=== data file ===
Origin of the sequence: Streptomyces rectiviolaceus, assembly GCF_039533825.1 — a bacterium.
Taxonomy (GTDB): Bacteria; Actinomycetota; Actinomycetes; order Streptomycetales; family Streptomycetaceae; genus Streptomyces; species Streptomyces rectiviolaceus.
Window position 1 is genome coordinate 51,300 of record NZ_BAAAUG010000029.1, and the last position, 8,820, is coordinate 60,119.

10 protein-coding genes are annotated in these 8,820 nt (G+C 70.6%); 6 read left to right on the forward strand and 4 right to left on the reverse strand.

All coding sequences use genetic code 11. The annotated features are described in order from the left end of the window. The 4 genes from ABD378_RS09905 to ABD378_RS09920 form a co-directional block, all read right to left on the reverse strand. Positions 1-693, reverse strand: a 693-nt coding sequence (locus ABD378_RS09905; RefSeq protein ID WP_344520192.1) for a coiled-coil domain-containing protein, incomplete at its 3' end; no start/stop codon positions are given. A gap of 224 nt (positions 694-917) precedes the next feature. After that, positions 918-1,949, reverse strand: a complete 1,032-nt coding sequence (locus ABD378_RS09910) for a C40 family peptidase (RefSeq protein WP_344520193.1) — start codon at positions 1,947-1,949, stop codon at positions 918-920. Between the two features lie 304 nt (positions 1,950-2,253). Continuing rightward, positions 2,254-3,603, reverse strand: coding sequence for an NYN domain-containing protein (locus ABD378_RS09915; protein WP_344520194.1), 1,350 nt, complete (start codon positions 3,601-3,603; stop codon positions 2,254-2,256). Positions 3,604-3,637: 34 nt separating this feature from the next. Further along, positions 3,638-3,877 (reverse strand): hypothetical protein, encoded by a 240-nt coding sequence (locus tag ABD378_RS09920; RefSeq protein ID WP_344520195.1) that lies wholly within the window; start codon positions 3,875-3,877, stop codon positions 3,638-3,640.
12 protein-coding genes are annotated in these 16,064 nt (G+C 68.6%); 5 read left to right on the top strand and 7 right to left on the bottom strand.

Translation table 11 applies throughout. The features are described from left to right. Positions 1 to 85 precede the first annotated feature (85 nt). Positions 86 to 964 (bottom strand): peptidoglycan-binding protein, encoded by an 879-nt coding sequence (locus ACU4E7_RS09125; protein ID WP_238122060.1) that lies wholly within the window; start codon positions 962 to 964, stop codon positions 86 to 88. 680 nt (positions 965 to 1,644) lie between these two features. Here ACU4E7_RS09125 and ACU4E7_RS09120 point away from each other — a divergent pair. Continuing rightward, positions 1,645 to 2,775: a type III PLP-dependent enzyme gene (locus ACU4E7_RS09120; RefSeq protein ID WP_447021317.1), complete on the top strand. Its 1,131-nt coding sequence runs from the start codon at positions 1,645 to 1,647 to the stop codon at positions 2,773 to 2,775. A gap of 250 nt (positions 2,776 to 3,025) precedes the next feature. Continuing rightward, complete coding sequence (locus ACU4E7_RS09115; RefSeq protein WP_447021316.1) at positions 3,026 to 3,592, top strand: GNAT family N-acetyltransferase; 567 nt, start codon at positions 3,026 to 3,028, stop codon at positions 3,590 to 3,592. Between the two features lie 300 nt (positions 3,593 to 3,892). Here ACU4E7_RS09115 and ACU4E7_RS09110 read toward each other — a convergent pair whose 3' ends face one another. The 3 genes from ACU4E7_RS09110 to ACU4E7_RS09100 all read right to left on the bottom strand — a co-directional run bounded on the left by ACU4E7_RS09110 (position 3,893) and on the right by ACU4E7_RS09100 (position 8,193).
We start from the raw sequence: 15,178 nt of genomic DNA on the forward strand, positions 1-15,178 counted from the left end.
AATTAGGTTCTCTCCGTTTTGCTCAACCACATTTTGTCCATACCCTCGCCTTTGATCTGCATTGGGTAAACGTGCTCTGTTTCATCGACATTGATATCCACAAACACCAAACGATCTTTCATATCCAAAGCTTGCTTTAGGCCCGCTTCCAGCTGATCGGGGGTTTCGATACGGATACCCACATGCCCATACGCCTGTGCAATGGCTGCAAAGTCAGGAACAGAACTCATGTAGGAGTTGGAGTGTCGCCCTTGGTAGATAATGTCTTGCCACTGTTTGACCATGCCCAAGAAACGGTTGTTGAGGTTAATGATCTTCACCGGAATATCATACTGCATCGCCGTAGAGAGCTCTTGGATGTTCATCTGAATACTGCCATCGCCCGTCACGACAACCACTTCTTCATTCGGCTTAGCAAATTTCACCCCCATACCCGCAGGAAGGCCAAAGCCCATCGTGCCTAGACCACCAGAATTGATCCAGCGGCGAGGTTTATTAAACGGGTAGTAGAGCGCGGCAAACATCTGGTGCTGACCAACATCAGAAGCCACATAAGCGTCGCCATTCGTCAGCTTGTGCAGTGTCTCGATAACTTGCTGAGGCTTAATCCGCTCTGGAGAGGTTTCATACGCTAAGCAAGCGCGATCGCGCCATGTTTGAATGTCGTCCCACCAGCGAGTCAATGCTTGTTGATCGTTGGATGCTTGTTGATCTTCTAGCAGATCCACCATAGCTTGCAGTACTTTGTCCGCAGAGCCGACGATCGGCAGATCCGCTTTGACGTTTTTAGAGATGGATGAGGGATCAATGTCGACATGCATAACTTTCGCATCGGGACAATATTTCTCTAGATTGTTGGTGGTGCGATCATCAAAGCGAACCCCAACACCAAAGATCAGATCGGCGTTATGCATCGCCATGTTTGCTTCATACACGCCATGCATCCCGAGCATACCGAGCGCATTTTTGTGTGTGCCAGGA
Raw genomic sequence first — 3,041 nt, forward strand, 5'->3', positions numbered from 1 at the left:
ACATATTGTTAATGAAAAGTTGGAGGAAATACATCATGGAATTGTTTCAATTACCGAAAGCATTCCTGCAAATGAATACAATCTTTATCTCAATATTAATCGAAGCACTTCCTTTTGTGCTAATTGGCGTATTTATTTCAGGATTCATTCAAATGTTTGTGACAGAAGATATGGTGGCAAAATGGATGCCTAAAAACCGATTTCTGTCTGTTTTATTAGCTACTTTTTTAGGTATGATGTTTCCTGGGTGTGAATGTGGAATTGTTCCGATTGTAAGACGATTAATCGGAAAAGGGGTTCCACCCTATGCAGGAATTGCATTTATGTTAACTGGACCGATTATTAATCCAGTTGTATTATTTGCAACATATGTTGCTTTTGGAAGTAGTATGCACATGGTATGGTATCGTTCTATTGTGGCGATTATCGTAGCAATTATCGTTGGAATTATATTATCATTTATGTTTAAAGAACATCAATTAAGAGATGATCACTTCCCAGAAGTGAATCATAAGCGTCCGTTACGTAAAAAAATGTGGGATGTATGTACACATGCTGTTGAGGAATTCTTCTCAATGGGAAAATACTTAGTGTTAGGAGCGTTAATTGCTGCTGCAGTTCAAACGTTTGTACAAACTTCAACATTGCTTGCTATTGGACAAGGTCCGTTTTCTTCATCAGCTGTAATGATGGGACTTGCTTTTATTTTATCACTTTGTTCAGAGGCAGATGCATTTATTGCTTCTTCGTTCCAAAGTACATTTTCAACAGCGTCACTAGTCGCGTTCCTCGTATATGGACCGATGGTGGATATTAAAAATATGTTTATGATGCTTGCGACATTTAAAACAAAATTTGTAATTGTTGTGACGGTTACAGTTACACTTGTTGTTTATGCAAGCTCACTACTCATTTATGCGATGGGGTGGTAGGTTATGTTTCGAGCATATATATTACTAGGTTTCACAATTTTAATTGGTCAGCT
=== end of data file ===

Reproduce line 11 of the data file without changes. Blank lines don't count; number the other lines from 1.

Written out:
ACATATTGTTAATGAAAAGTTGGAGGAAATACATCATGGAATTGTTTCAATTACCGAAAGCATTCCTGCAAATGAATACAATCTTTATCTCAATATTAATCGAAGCACTTCCTTTTGTGCTAATTGGCGTATTTATTTCAGGATTCATTCAAATGTTTGTGACAGAAGATATGGTGGCAAAATGGATGCCTAAAAACCGATTTCTGTCTGTTTTATTAGCTACTTTTTTAGGTATGATGTTTCCTGGGTGTGAATGTGGAATTGTTCCGATTGTAAGACGATTAATCGGAAAAGGGGTTCCACCCTATGCAGGAATTGCATTTATGTTAACTGGACCGATTATTAATCCAGTTGTATTATTTGCAACATATGTTGCTTTTGGAAGTAGTATGCACATGGTATGGTATCGTTCTATTGTGGCGATTATCGTAGCAATTATCGTTGGAATTATATTATCATTTATGTTTAAAGAACATCAATTAAGAGATGATCACTTCCCAGAAGTGAATCATAAGCGTCCGTTACGTAAAAAAATGTGGGATGTATGTACACATGCTGTTGAGGAATTCTTCTCAATGGGAAAATACTTAGTGTTAGGAGCGTTAATTGCTGCTGCAGTTCAAACGTTTGTACAAACTTCAACATTGCTTGCTATTGGACAAGGTCCGTTTTCTTCATCAGCTGTAATGATGGGACTTGCTTTTATTTTATCACTTTGTTCAGAGGCAGATGCATTTATTGCTTCTTCGTTCCAAAGTACATTTTCAACAGCGTCACTAGTCGCGTTCCTCGTATATGGACCGATGGTGGATATTAAAAATATGTTTATGATGCTTGCGACATTTAAAACAAAATTTGTAATTGTTGTGACGGTTACAGTTACACTTGTTGTTTATGCAAGCTCACTACTCATTTATGCGATGGGGTGGTAGGTTATGTTTCGAGCATATATATTACTAGGTTTCACAATTTTAATTGGTCAGCT